There certainly was Bush Behavior: reckless, arrogant, probably counter to international law (debatable; however, several countries now regard Bush as a war criminal), and slippery: the reasons for invading Iraq kept and keep shifting, and markers of success in Iraq and Afghanistan kept and keep shifting. Christopher Hitchens and others supported the wars because it was (I paraphrase) better to fight “them” over there than over here; that line of reasoning made me think that there was an impeding invasion, and it also reminded me that the terrorists responsible for “9-11” and the Iraqi regime had nothing to do with one another. In other words, the line of thinking didn’t and doesn’t make sense–to me, at least. It does, I realize, to others.

At any rate, if impetuous, hasty, illogical, dishonest, and ill conceived translate into a doctrine, then there is a Bush Doctrine. And is slightly more cautious and cooperative translate into an Obama Doctrine, well, there you go.

I think the more pertinent issue may be that presidents don’t need no stinking doctrines anymore. They can order an invasion or bombing missions whenever and against whomever they want, without consulting Congress. When was the last declared war, after all (duly declared by Congress)? It was World War II, as you know. Congress’s weakness in this area keeps getting worse, to the extend that shaky old Robert Byrd had to be the one to ask why Congress didn’t even discuss or debate the invasion of Iraq. How sad is that?

Which brings us to “national debate.” Maybe one was possible once, but I can’t see how one would be now. The rise of the pseudocracy means almost all discourse is subject to constant manipulation, distraction, and spectacle (thank you, Murray Edelman). There are no agreed-upon facts with regard to most if not all important issues, and once “counseling in connection with terminal illnesses” becomes “death panels,” there can be no debate, only a kind of improvised playground scrum.

Into the debate-vacuum strolls the Executive Branch, especially with regard to foreign policy. Into the debate-vacuum strolls whoever happens to be in charge of Congress for a two-year span–to address problems that require sober thought and action over many years. Into a debate-vacuum strolls the Supreme Court, who may turn a corporation into a person and unleash a flood of cash from unknown headwaters–cash that will make the manipulation, spectacle, absence of agreed-upon facts, and so on even worse.

To deploy a Nixonesque term (Nixon seems so charmlingly amateurish by comparison these days), “doctrine” and “national debate” no longer appear to be “operable.” Have a nice day.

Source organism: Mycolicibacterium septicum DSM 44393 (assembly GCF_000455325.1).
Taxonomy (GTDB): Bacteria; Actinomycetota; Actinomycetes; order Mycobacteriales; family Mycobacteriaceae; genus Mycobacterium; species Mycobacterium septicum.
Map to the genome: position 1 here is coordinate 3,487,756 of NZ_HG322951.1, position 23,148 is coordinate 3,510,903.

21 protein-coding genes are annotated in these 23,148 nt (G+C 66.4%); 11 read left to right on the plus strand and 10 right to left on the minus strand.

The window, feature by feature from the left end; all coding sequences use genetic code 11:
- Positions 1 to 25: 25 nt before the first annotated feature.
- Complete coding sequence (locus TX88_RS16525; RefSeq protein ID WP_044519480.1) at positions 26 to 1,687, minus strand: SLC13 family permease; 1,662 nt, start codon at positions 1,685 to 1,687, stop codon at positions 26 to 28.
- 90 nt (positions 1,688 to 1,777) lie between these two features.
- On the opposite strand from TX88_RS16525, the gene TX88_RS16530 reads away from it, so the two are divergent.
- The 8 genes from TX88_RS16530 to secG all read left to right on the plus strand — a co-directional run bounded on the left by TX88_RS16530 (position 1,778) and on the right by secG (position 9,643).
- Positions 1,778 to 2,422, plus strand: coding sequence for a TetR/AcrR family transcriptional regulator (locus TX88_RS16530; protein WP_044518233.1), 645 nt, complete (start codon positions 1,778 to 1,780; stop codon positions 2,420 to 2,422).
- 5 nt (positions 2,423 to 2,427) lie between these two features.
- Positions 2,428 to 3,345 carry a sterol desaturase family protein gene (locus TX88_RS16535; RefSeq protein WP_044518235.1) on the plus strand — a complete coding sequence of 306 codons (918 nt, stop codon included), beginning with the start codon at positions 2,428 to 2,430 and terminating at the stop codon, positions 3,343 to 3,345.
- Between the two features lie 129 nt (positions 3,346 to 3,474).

Facts Are Good: Walker Meets With Luntz, and 1 Billion Is a Lot of Money

Running errands in an ancient Volvo yesterday, I heard two facts from a radio interview between Norman Goldman and a member (Democratic) of the Wisconsin legislature (whose name, alas, I have forgotten).

Fact one: In the midst of the budget-crisis, Scott Walker met with GOPer dis-information specialist Frank Luntz. The meeting was unearthed by a Wisconsin newspaper and reported widely elsewhere, including at Mother Jones by Andrew Kroll, who noted:

On the right, Luntz is the man behind the message. He described last year’s much-needed financial reform bill as “a permanent bailout fund.” (Which it wasn’t.) He urged GOPers to paint President Obama’s health care reform bill as a “Washington takeover.” (Wrong again.) He also coined the phrase “death tax” to replace estate tax. In their fights against Democrats, Republicans have eagerly latched onto each of these Luntz-isms and more. And he likely offered Scott Walker, whose public support had begun to erode at the time of their meeting, some tips on how he, too, could rework his message.

“Disinformation specialist” is not unfair or unkind to Luntz, who revels in his ability to deploy language precisely in ways to which Orwell objected.

What does the fact of the meeting mean? Opinions vary, but I think it adds to sense that Walker and other Republican governors are following a strategy set out by Rove, Luntz, and others. One purpose of the strategy seems to be to wreck unions and thus deprive President Obama’s campaign of money; another purpose seems to degrade public education further. Another purpose borders on insane: to refuse federal money for important projects–just to make some kind of point, which eludes me. Approximately 70% of Wisconsin’s population lives within easy access to a railway that federal funds would have turned into a high-speed corridor. So refusing the money is at least a two-fer: reject a project that will put people to work; reject a project that will be good for the economy in the long run.

Fact two, provided by the Democratic legislator, who displayed a kind of bemused, sanguine attitude we’ve come to expect from the Midwest: there are @ 1 billion dollars of outstanding, uncollected taxes “out there” in Wisconsin. They remain uncollected because the revenue department has lost so many employees. Pragmatically, the legislator suggested increasing the staff and collected the money. The overall budget-gap is, I gather, about 2.5 billion, so 1 billion of outstanding tax-revenue is, as highly technical economists would say, quite a chunk of change. But let’s be cautious and assume the Democratic politician may be over-stating. Let’s only “give him” half a billion of un-recovered tax-revenue: still a large percentage, large enough to make one wonder (or not), again, why Walker is spending so much time and political capital on breaking a union–and on “reworking his message.” Love that euphemism: reworking. It means keeping the same message, which isn’t effective, and restating it in such a misleading way that it might well work. Go, Luntz! Damn Eric Blair, full speed ahead!